Niche Resources
Niche Resources
Niche Resources

The Benefits of Knowing a Second Language

Did you know that English is not the official language of the United States? It’s true. The US has no official language. Although some states have declared English as their official language (so that it can be used for official documents and communications), there are hundreds of different languages spoken in the United States.

 

Most K-12 schools throughout the country are now requiring students to take a world language as a graduation requirement. Many programs begin as early as Kindergarten. So why is there a push in education to teach students another language?

 

What are the benefits?

 

A common question among school students is, “Why do I have to learn this?” Although it can be frustrating for teachers and parents to hear this repeatedly, it is a valid question. The answer to that question may not always be so clear to students at the time they are taking a class. But as adults, the benefits of knowing another language can be unending.

 

Bruno Sferra, a retired financial services provider, and his sister, Ginny Butch, were born in Italy and now reside in Ohio. English is their second language. “I feel like we have a secret language between us,” Ginny says. “If there was ever something we didn’t want other people to hear, we could say things to each other secretly using Italian.”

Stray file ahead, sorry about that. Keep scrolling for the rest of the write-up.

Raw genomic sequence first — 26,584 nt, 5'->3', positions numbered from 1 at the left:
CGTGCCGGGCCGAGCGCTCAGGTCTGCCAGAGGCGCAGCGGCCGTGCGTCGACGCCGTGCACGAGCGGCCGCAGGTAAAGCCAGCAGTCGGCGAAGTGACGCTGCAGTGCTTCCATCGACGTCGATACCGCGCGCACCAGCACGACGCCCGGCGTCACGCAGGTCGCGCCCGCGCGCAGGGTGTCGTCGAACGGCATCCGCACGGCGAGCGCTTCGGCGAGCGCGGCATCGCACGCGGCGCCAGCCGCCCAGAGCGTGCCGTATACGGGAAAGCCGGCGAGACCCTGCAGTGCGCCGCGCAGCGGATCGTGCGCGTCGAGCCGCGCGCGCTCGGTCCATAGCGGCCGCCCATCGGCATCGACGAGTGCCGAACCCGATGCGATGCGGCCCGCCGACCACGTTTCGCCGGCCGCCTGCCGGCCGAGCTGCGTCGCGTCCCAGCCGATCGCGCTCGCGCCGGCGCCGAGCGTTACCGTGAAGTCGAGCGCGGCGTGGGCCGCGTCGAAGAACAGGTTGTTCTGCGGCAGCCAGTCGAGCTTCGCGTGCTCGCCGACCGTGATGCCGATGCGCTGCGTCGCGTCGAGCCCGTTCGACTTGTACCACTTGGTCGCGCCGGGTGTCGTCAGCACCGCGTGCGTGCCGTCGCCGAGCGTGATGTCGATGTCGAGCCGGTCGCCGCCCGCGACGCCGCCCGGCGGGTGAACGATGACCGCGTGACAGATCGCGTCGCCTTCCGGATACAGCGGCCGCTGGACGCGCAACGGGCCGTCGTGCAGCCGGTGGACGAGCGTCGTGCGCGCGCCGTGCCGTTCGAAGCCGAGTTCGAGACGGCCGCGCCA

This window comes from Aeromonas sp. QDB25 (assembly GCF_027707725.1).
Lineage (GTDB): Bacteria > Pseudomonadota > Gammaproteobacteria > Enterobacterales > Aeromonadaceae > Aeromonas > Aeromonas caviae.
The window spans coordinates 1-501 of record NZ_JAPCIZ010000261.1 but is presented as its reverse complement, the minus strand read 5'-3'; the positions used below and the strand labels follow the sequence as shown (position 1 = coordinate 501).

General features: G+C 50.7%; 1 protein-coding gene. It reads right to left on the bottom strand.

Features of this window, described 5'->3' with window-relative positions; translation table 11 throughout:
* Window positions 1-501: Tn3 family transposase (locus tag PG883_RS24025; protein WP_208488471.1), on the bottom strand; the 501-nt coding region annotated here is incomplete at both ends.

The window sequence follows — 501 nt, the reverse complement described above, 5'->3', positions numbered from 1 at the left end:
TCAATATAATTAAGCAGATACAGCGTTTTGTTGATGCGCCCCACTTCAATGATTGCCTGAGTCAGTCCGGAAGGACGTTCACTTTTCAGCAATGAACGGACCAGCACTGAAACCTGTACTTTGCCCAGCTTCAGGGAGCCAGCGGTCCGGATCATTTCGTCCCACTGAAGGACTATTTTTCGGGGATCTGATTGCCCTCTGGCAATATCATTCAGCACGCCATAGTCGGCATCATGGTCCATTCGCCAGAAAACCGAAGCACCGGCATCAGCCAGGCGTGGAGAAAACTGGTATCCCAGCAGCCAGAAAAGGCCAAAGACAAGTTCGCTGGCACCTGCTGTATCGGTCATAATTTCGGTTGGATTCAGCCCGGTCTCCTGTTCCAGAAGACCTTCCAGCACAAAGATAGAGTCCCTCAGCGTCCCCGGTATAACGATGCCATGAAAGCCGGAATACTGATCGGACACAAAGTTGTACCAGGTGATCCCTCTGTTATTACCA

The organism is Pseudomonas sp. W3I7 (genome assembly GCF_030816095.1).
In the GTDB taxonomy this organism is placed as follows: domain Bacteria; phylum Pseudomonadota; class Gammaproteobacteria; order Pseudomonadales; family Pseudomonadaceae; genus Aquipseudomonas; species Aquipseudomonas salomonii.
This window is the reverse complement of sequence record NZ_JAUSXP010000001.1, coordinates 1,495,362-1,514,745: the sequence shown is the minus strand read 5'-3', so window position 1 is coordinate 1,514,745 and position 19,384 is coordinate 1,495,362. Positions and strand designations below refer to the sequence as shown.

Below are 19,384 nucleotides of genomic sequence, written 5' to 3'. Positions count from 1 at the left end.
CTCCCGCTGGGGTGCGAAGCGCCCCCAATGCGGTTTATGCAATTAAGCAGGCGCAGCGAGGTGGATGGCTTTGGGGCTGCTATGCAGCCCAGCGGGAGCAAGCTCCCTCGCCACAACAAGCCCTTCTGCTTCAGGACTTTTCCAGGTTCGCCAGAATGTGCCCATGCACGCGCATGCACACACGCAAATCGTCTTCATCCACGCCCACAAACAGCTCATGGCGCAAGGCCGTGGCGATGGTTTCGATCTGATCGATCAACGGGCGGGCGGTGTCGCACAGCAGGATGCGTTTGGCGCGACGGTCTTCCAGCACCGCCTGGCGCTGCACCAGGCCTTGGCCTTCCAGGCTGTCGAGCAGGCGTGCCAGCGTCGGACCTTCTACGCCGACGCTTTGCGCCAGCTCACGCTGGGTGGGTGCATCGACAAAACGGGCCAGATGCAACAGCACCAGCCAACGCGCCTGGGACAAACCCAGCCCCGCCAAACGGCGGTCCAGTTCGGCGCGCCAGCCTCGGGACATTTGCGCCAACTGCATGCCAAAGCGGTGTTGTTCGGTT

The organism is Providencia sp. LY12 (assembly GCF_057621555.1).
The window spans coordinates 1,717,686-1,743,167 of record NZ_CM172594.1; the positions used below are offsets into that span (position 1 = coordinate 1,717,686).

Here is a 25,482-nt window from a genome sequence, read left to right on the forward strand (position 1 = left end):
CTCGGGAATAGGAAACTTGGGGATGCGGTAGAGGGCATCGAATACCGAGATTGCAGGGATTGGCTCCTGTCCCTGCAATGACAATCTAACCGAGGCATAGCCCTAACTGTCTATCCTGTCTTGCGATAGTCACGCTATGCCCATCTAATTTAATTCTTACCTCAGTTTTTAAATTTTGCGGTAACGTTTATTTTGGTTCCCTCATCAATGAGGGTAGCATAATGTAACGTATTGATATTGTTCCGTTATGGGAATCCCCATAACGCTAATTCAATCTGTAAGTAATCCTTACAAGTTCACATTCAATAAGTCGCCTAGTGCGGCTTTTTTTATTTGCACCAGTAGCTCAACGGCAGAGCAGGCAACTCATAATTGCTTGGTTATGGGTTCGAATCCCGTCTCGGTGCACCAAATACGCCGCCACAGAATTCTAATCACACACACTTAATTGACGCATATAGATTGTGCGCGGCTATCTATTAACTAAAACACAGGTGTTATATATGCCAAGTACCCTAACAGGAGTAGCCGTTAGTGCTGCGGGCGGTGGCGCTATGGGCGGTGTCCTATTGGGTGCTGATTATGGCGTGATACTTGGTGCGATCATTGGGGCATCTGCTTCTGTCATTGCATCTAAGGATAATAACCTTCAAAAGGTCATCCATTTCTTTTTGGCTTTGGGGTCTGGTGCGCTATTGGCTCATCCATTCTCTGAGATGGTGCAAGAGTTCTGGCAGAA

Additionally, it was easier for Ginny to learn a third language because she already spoke English and Italian. “Languages are very similar,” she says. “When I took Spanish in high school, knowing Italian helped with the translations. Even if I didn’t know the Spanish word for what I wanted to say, I knew the Italian word.” Ginny could often translate a word from Spanish to Italian, and then to English and the other way around. 

 

“When you run into a word and are unsure what it means, if you know a similar word in another language, the root word could be similar. It expands your vocabulary,” adds Bruno. 

 

Bruno and Ginny came to the United States in 1972. They were 12 and 7, respectively. “English was taught in school in Italy, but just the basics. I learned to understand and speak English by watching TV,” Bruno says. He and his sister would watch a lot of western movies and sit with their cousins while they watched soap operas. “English came pretty easily to us since we were young and we heard it every day.” For most people, being immersed in the language is often the quickest way to learn it.

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The job market 

 

A common interview question job candidates may encounter is, “What sets you apart from the other candidates?” If you’re bilingual, you may have an edge over your competition in the job market.